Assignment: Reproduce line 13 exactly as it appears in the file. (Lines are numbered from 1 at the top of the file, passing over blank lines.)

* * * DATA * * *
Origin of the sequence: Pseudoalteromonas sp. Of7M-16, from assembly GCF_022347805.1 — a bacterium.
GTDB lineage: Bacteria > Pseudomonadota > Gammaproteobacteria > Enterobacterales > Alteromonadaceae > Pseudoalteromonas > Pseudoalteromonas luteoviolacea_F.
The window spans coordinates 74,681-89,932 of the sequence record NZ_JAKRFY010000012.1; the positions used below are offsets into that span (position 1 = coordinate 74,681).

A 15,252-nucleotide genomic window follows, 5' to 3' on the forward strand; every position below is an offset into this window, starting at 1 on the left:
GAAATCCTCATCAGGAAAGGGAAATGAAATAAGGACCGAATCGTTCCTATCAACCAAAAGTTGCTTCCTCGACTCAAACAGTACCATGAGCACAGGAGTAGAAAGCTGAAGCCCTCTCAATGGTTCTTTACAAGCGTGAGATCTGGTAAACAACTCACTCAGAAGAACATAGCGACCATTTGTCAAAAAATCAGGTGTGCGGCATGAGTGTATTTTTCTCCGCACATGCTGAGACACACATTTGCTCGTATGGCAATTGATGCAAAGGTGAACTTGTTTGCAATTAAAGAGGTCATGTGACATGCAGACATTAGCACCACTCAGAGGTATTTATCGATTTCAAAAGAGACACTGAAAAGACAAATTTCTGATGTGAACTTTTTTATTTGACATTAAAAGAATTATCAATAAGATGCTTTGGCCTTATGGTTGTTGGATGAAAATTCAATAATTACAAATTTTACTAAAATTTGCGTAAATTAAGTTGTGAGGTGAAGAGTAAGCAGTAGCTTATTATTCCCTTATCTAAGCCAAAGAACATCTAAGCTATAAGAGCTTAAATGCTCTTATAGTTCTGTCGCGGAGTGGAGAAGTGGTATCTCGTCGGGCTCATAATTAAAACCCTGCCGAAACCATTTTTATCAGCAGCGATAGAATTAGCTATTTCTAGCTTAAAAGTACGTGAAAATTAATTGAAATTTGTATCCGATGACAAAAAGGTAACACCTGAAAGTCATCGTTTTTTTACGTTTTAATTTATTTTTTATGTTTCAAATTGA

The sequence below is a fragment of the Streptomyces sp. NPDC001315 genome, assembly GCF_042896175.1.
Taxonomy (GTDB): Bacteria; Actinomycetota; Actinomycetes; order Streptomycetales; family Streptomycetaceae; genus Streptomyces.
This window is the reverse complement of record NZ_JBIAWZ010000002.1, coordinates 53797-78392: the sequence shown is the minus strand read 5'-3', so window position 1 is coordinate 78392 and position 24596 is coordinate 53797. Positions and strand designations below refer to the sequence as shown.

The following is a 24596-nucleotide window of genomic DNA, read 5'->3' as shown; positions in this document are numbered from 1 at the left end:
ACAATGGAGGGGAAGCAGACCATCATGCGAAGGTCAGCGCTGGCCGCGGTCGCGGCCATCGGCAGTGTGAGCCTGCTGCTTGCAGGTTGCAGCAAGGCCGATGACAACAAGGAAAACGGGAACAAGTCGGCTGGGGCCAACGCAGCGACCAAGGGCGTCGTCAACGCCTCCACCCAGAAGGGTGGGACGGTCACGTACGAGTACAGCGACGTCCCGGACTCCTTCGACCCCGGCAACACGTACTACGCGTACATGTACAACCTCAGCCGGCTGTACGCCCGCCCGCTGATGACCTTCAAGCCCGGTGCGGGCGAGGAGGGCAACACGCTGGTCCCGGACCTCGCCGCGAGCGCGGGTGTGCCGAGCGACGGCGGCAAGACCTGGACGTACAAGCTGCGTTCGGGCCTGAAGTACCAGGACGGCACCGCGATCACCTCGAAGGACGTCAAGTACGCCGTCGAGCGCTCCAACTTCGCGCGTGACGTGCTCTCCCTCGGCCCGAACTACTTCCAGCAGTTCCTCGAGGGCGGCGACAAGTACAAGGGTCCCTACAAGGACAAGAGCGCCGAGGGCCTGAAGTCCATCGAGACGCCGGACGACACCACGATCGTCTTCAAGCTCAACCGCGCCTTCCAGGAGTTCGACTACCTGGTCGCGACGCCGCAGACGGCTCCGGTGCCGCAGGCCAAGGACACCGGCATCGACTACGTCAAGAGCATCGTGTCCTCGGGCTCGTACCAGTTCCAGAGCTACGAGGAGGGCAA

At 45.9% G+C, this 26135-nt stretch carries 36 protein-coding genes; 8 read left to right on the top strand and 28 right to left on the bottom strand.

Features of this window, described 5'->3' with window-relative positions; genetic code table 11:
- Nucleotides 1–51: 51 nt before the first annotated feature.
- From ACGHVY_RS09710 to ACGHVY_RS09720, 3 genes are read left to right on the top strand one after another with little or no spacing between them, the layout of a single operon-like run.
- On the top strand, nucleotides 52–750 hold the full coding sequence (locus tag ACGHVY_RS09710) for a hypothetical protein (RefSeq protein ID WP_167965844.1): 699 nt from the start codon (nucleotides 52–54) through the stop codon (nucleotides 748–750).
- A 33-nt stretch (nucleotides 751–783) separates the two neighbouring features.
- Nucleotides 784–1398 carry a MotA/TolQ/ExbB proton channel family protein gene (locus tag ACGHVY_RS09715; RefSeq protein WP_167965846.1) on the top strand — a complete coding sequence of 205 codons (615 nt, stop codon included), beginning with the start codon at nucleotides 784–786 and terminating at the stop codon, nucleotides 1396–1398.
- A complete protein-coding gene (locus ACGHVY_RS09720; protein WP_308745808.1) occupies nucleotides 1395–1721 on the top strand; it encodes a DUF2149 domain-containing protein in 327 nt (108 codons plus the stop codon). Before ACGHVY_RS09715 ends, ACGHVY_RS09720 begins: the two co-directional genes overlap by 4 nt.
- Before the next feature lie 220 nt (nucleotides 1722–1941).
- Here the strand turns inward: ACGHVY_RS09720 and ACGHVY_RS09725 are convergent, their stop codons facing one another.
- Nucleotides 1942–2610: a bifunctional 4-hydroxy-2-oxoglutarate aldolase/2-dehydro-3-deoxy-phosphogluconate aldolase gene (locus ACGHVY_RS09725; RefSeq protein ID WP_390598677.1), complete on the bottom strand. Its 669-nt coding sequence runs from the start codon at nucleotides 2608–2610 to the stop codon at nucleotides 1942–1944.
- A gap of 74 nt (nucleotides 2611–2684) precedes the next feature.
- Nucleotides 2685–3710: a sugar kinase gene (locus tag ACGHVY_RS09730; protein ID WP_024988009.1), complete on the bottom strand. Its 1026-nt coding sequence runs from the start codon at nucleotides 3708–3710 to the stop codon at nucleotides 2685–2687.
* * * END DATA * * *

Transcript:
- Nucleotides 1–51: 51 nt before the first annotated feature.